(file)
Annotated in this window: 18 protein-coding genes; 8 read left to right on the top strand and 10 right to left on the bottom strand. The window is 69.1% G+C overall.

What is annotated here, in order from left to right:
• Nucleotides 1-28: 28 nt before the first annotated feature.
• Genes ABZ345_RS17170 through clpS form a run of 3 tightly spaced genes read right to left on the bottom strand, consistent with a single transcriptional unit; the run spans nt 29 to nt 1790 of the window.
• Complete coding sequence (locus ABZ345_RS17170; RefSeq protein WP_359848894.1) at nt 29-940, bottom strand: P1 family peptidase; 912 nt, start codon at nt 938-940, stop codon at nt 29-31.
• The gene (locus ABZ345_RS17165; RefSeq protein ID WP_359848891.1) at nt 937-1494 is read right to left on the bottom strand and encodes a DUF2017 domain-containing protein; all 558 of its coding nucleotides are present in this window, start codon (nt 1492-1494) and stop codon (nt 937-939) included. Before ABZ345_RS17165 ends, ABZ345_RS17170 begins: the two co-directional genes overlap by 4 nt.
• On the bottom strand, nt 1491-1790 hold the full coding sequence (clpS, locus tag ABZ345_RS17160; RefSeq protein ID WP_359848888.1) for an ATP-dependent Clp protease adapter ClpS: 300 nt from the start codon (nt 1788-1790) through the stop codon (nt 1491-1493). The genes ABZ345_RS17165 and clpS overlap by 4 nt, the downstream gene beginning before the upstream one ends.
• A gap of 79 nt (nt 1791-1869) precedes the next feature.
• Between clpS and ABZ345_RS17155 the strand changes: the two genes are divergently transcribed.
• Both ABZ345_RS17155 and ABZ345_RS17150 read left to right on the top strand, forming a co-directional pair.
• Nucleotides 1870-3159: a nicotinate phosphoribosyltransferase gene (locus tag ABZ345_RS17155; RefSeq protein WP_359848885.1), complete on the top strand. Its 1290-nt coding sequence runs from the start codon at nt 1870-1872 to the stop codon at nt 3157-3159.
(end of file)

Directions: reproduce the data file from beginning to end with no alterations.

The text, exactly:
Annotated in this window: 18 protein-coding genes; 8 read left to right on the top strand and 10 right to left on the bottom strand. The window is 69.1% G+C overall.

What is annotated here, in order from left to right:
• Nucleotides 1-28: 28 nt before the first annotated feature.
• Genes ABZ345_RS17170 through clpS form a run of 3 tightly spaced genes read right to left on the bottom strand, consistent with a single transcriptional unit; the run spans nt 29 to nt 1790 of the window.
• Complete coding sequence (locus ABZ345_RS17170; RefSeq protein WP_359848894.1) at nt 29-940, bottom strand: P1 family peptidase; 912 nt, start codon at nt 938-940, stop codon at nt 29-31.
• The gene (locus ABZ345_RS17165; RefSeq protein ID WP_359848891.1) at nt 937-1494 is read right to left on the bottom strand and encodes a DUF2017 domain-containing protein; all 558 of its coding nucleotides are present in this window, start codon (nt 1492-1494) and stop codon (nt 937-939) included. Before ABZ345_RS17165 ends, ABZ345_RS17170 begins: the two co-directional genes overlap by 4 nt.
• On the bottom strand, nt 1491-1790 hold the full coding sequence (clpS, locus tag ABZ345_RS17160; RefSeq protein ID WP_359848888.1) for an ATP-dependent Clp protease adapter ClpS: 300 nt from the start codon (nt 1788-1790) through the stop codon (nt 1491-1493). The genes ABZ345_RS17165 and clpS overlap by 4 nt, the downstream gene beginning before the upstream one ends.
• A gap of 79 nt (nt 1791-1869) precedes the next feature.
• Between clpS and ABZ345_RS17155 the strand changes: the two genes are divergently transcribed.
• Both ABZ345_RS17155 and ABZ345_RS17150 read left to right on the top strand, forming a co-directional pair.
• Nucleotides 1870-3159: a nicotinate phosphoribosyltransferase gene (locus tag ABZ345_RS17155; RefSeq protein WP_359848885.1), complete on the top strand. Its 1290-nt coding sequence runs from the start codon at nt 1870-1872 to the stop codon at nt 3157-3159.